A house just won’t sell and you may be stumped as to why– and occasionally someone may be sabotaging your sale. Some real estate professionals have found that the saboteur is a neighbor or even the seller’s own child.
In one situation highlighted in The Wall Street Journal, a real estate agent had been showing a $10 million mansion in Los Angeles’s Benedict Canyon area for several months. Buyers responded positively to the home but no one was buying. The agent later discovered that the sellers’ housekeeper was worried about losing her job if the home sold, so she gave buyers a long list of problems with the house, such as a neighbor’s barking dog, the loud echoes of the canyon at night and a neighbor’s loud parties.
After learning about this, the agent told the seller to make sure the housekeeper wasn’t at the showings, and a buyer was found within weeks.
In another incident, a renter in Manhattan who did not want to move would freeze the apartment prior to every showing and leave rat traps lying around, even though there weren’t any rats.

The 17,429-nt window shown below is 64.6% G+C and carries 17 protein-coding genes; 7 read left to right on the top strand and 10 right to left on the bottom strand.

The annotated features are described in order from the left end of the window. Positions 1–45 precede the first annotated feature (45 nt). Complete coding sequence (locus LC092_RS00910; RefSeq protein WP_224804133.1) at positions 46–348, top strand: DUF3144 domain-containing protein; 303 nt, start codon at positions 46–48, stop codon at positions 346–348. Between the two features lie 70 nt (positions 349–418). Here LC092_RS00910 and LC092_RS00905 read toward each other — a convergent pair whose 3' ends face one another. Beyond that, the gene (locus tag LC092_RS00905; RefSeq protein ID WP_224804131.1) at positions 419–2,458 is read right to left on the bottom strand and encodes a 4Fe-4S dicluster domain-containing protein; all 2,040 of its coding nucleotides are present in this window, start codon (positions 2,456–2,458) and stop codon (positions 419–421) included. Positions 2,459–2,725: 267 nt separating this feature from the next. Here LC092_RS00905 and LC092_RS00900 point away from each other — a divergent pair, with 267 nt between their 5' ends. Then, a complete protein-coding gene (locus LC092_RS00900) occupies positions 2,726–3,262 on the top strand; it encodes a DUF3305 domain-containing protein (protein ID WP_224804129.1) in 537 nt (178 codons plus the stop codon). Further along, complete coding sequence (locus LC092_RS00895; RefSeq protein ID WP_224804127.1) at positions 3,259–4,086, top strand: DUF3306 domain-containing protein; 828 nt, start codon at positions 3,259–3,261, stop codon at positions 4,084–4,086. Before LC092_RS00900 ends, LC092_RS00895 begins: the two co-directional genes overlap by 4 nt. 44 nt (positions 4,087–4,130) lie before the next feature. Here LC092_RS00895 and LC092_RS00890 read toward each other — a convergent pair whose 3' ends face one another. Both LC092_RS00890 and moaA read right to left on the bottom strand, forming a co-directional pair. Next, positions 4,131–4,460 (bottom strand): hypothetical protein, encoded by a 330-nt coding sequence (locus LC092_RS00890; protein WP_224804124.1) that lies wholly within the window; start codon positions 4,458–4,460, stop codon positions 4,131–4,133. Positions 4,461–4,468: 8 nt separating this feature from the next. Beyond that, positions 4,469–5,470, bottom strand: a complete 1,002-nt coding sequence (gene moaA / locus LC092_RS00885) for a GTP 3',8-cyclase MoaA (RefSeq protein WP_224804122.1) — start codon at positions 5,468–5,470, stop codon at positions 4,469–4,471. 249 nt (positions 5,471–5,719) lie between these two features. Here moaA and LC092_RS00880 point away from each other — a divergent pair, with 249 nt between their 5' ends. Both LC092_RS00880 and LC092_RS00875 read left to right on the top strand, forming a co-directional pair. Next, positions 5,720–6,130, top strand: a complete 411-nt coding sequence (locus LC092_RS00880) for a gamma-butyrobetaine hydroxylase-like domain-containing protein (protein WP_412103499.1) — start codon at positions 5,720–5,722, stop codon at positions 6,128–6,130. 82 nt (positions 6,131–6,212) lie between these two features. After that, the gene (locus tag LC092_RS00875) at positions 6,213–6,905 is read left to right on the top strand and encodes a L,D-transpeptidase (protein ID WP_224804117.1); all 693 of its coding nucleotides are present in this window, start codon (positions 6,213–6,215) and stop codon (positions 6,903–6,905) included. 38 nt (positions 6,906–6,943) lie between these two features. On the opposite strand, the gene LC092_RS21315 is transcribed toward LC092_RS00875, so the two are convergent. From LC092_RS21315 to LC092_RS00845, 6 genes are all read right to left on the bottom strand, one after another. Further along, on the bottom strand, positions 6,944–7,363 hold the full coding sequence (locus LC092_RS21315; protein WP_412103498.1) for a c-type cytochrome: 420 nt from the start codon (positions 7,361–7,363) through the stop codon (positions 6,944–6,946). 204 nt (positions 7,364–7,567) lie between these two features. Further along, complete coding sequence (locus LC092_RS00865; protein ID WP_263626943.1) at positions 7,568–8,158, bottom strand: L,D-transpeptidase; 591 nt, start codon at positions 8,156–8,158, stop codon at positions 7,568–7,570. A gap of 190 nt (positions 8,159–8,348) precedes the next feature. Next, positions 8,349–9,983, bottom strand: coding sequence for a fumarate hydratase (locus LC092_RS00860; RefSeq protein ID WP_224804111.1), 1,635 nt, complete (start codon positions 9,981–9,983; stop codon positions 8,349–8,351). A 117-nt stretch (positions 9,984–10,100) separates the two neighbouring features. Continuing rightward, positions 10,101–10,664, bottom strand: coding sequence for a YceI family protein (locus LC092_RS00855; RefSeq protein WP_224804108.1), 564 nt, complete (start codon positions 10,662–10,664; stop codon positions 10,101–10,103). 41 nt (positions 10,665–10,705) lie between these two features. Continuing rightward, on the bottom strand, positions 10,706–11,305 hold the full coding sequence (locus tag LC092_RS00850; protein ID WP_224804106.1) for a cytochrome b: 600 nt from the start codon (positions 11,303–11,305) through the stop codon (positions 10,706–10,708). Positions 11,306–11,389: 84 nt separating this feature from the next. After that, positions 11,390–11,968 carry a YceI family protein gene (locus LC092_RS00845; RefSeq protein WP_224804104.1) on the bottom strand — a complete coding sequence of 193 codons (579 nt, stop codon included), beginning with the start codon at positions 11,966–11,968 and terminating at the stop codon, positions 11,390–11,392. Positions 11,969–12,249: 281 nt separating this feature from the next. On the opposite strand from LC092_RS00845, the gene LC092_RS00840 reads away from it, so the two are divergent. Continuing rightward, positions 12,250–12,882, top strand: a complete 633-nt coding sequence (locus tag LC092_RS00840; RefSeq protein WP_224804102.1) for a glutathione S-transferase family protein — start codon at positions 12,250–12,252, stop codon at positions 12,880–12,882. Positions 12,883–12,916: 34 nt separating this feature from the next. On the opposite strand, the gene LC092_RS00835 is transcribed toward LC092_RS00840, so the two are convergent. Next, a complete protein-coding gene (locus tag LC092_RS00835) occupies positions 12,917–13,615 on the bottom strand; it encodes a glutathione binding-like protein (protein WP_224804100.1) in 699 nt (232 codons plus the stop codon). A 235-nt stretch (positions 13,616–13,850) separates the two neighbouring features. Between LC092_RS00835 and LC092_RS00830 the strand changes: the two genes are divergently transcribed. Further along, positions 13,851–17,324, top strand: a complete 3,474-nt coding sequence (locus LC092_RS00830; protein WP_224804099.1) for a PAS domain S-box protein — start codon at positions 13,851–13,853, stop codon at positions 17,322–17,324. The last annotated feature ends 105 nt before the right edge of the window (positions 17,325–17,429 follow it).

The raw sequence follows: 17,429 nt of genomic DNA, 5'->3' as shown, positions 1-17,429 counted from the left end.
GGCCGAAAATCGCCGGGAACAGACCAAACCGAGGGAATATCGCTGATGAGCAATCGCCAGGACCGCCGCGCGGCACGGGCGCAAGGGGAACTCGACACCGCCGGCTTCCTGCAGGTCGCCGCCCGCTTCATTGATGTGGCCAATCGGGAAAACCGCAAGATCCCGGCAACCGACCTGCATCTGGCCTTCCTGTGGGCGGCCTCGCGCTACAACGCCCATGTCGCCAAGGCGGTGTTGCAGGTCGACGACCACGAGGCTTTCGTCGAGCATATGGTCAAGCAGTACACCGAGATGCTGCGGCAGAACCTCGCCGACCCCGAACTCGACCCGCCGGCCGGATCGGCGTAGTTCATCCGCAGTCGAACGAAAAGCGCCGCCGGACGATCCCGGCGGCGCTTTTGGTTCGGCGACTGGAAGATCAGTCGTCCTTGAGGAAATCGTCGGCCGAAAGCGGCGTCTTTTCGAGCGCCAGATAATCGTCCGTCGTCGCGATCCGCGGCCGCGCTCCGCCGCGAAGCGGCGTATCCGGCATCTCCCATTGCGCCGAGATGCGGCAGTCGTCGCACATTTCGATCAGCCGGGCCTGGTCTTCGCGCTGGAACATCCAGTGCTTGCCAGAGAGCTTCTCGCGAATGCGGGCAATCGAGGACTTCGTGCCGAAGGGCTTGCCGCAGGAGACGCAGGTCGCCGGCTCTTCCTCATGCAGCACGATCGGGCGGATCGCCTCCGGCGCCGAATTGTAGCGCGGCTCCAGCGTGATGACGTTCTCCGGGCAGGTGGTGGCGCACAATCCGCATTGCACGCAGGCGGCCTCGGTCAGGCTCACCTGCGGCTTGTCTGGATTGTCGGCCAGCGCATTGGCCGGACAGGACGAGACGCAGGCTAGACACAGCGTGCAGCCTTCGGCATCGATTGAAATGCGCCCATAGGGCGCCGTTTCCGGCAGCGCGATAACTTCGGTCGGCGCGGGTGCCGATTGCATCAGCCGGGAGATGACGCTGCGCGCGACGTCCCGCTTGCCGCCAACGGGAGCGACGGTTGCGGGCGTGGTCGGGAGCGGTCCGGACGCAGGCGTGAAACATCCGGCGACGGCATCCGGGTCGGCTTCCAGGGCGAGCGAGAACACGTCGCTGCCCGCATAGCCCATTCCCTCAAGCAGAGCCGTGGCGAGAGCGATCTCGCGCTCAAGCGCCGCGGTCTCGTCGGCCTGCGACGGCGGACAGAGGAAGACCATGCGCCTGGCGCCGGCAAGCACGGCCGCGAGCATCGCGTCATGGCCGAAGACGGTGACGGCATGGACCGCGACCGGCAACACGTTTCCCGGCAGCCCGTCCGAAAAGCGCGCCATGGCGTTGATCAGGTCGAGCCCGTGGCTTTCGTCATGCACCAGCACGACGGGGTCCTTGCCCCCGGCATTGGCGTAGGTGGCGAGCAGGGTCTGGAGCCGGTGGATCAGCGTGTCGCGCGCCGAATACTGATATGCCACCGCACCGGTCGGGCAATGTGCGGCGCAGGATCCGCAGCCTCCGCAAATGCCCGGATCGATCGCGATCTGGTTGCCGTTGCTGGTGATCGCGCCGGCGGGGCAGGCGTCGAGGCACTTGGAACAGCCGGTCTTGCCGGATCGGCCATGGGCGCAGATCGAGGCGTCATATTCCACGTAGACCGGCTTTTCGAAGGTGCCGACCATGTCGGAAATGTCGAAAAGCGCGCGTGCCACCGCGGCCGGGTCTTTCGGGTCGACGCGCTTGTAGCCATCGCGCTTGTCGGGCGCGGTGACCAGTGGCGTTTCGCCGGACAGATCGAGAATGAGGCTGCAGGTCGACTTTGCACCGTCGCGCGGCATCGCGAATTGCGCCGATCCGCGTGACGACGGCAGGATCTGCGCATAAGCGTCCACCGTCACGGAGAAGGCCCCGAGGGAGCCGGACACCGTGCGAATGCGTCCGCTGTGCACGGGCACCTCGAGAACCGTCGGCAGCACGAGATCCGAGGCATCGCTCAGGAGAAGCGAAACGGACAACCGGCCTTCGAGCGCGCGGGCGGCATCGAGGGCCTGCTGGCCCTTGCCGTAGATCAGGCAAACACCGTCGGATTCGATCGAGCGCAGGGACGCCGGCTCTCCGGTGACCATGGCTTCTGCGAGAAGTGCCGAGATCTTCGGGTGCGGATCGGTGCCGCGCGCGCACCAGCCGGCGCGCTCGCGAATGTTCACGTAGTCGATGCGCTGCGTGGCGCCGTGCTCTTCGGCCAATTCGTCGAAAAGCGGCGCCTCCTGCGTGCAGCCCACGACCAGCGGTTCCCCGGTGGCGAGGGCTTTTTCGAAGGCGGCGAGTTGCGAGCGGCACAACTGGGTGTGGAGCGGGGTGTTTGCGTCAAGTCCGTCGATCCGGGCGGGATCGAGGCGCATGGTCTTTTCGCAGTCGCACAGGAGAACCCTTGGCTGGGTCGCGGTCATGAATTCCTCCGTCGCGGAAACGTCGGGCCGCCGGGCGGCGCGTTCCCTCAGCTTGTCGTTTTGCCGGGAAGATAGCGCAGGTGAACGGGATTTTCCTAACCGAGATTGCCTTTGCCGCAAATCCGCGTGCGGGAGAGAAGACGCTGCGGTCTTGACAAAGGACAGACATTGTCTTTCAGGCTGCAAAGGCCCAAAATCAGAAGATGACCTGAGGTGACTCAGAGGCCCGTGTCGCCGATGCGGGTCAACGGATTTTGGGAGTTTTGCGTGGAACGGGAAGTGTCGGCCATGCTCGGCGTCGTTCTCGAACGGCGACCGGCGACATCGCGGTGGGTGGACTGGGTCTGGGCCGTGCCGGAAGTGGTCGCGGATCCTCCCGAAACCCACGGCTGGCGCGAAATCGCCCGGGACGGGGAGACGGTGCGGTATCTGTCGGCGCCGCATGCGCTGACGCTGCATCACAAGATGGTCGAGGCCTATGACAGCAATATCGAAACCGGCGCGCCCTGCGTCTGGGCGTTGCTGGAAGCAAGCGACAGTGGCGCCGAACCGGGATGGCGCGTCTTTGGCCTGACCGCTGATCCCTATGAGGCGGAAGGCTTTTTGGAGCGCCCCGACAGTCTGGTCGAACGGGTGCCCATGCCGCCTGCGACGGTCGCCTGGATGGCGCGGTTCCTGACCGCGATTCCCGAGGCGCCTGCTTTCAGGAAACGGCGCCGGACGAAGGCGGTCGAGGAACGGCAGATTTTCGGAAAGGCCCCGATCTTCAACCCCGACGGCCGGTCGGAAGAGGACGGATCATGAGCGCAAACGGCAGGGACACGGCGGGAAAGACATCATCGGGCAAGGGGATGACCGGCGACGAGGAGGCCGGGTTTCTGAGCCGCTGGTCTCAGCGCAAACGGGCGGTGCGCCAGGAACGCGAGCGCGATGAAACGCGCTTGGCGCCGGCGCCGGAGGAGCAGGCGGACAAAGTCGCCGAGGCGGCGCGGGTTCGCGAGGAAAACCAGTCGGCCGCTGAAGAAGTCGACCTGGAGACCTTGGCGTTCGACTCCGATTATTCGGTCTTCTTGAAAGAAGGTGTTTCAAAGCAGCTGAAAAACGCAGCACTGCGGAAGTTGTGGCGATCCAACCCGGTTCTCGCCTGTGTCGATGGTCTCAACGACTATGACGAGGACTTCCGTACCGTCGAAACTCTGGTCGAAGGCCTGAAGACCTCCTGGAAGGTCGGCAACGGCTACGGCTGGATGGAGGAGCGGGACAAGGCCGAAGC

Other attempts to sabotage a deal are even more blatant: A teenager was upset that his home was about to be sold so he threw a huge party while his parents were away. The boys and his friends painted graffiti all over the tennis court and guest house the day before the final walkthrough, the buyer’s agent Joseph Montemarano said.
“The parents had to pay to have the court repainted and resurfaced and repair the guest house,” Montemarano says. “Luckily, my buyers were pretty OK with it. They just told the seller to make it right.”
And sometimes the deal killer is more unintentional.
Leslie Turner, a real estate pro in Charleston, S.C., recalls a local building inspector who was discussing the home’s condition with the buyer and using alarming language in describing the house that ended up spooking the buyers. The inspector was hired to check out an 1882 home that was under contract for $1.5 million. His report, however, “made it sound like there was a parade of imaginary horribles,” and the couple ended up walking away from the home.
“You always want to protect your clients and have them have a really thorough home inspection, but it’s just the way this guy delivers the news – he doesn’t have a good bedside manner,” Turner told the Wall Street Journal. “I’ve seen people miss out on perfectly good properties because of this deal killer.”
The Charleston home sold the next day to a different buyer who understood the quirks of historic homes and wasn’t spooked by the inspector’s report.
Source: “Who Killed the Deal to Sell Your House? It Was an Inside Job,” The Wall Street Journal (May 15, 2018) [Log-in required.]